The OED definition of the noun tobacco is: “The leaves of the tobacco-plant (Any one of various species of Nicotiana (N.O. [natural order of plants] Solanaceæ), especially N. Tabacum, a native of tropical America…) dried and variously prepared, forming a narcotic and sedative substance widely used for smoking, also for chewing, or in the form of snuff and to a slight extent in medicine.” An example of its first use in the English language is in The Description of England by William Harrison (1535–1593), an English historian and topographer (1877): “In these daies  the taking-in of the smoke of the Indian herbe called Tabaco, by an instrument formed like a litle ladell, wherby it passeth from the mouth into the hed & stomach, is gretlie taken-vp & vsed in England.” The noun snuff is probably derived, according to OED, from “Dutch and Flemish snuf or snuif (West Frisian snuf ) in the same sense, apparently an abbreviation of snuiftabak” and is defined as: “A preparation of powdered tobacco for inhaling through the nostrils (in the southern United States, usually taken orally).” An example of its first use in English is from the The London Gazette (Anonymous 1683): “James Norcock, Snuffmaker and Perfumer, ...sells all sorts of Snuffs, Spanish and Italian.”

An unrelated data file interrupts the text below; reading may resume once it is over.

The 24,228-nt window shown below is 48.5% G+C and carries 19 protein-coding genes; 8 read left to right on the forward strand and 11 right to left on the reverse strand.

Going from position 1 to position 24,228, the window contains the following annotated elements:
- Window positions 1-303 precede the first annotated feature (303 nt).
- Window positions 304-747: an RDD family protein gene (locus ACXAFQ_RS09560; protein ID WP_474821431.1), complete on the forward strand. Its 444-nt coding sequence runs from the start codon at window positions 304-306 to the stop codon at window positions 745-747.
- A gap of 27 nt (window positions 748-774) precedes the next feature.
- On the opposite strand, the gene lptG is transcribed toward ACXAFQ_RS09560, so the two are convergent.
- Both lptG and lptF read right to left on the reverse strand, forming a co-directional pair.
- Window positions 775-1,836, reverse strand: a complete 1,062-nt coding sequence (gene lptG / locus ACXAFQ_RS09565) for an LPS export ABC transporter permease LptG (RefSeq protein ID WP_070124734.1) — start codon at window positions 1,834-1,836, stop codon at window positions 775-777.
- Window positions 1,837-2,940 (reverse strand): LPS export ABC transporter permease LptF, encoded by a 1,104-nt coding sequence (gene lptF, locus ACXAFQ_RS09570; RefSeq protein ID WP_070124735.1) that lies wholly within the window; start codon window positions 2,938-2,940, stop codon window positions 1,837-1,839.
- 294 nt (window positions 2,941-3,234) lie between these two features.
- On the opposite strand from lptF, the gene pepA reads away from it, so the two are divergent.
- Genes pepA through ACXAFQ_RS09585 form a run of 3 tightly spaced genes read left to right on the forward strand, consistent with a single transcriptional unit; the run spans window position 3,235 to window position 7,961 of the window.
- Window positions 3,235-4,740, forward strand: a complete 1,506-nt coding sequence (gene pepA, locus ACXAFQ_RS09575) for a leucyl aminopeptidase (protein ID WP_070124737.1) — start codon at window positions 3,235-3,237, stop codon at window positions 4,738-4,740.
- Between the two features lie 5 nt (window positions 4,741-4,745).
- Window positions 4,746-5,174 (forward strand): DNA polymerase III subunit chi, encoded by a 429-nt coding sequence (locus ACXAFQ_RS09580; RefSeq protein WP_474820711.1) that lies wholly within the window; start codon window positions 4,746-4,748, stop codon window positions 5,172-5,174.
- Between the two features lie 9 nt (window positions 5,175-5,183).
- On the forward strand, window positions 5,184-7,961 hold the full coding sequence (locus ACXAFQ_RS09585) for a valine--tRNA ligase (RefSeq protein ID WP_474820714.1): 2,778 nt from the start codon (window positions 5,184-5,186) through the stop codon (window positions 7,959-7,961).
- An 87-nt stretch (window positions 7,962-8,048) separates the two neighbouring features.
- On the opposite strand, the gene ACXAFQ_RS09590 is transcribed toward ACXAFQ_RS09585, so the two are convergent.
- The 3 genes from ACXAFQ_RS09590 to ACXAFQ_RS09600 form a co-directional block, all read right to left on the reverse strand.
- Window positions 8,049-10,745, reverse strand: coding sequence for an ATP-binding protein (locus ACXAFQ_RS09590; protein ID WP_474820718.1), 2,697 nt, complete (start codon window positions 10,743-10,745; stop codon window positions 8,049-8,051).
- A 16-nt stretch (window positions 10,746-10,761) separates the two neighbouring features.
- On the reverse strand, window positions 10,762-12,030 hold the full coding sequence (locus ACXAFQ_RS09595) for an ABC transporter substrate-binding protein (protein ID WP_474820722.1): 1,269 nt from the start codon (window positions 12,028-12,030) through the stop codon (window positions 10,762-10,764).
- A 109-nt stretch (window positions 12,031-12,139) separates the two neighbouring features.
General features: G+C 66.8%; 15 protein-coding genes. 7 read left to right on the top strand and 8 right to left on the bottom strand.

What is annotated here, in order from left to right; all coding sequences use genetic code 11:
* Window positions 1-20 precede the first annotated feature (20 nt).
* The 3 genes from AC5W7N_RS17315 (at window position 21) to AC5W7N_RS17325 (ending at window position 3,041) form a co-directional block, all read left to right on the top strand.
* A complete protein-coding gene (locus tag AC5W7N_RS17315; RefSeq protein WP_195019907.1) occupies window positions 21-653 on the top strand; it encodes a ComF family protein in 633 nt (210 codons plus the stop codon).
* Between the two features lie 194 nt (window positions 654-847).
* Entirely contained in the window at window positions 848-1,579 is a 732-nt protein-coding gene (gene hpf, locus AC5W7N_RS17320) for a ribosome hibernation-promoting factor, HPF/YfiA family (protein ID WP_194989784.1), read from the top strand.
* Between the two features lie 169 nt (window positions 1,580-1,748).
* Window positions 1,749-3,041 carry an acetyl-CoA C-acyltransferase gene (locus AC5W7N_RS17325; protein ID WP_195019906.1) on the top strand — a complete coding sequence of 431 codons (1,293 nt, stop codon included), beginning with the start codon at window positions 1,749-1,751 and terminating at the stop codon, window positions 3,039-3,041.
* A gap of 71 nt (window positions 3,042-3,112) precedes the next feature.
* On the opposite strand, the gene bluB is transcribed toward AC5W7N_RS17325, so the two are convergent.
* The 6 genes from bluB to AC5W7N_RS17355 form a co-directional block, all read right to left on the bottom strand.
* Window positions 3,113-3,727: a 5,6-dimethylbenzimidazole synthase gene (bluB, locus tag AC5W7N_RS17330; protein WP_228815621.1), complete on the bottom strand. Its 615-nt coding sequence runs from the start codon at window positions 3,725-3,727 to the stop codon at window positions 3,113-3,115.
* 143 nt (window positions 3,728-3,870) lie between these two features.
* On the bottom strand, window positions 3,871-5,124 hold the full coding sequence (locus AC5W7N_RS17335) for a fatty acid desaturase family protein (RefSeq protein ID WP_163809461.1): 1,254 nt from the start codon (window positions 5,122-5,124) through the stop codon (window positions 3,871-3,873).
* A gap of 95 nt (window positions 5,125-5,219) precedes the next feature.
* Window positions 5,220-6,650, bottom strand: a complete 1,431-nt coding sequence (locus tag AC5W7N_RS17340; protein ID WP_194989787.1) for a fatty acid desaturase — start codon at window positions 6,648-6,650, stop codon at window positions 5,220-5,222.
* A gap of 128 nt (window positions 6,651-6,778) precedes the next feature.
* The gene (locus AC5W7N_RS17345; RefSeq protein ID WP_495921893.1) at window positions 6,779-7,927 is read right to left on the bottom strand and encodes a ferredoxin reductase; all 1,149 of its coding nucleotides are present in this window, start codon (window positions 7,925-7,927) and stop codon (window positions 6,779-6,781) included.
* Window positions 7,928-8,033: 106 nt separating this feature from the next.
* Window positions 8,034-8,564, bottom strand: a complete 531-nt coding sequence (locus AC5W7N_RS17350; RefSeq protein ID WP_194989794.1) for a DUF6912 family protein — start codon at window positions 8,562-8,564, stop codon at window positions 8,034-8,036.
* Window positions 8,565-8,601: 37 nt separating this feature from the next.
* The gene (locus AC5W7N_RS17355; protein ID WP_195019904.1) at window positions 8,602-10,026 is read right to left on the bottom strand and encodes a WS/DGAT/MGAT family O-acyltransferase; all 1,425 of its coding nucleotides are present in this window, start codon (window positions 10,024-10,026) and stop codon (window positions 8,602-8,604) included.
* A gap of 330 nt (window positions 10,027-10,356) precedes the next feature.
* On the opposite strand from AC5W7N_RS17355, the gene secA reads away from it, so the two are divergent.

The uncertain role of tobacco in the medicine of the day is described in an editorial entitled “Remarks on the History and Use of Tobacco” (Medicus 1810):
“The powers and the properties of the vegetable narcotics, either to destroy or to save, have been enough distinguished, to make those who wish for the improvement of medical science, lament that our knowledge of them is still so indeterminate, that it may be said to approximate to ignorance. Some of the properties of some of these substances, may have been tolerably explained; but of others, so little is ascertained, that they still remain, as to their influence upon the animal functions, in a state of great obscurity…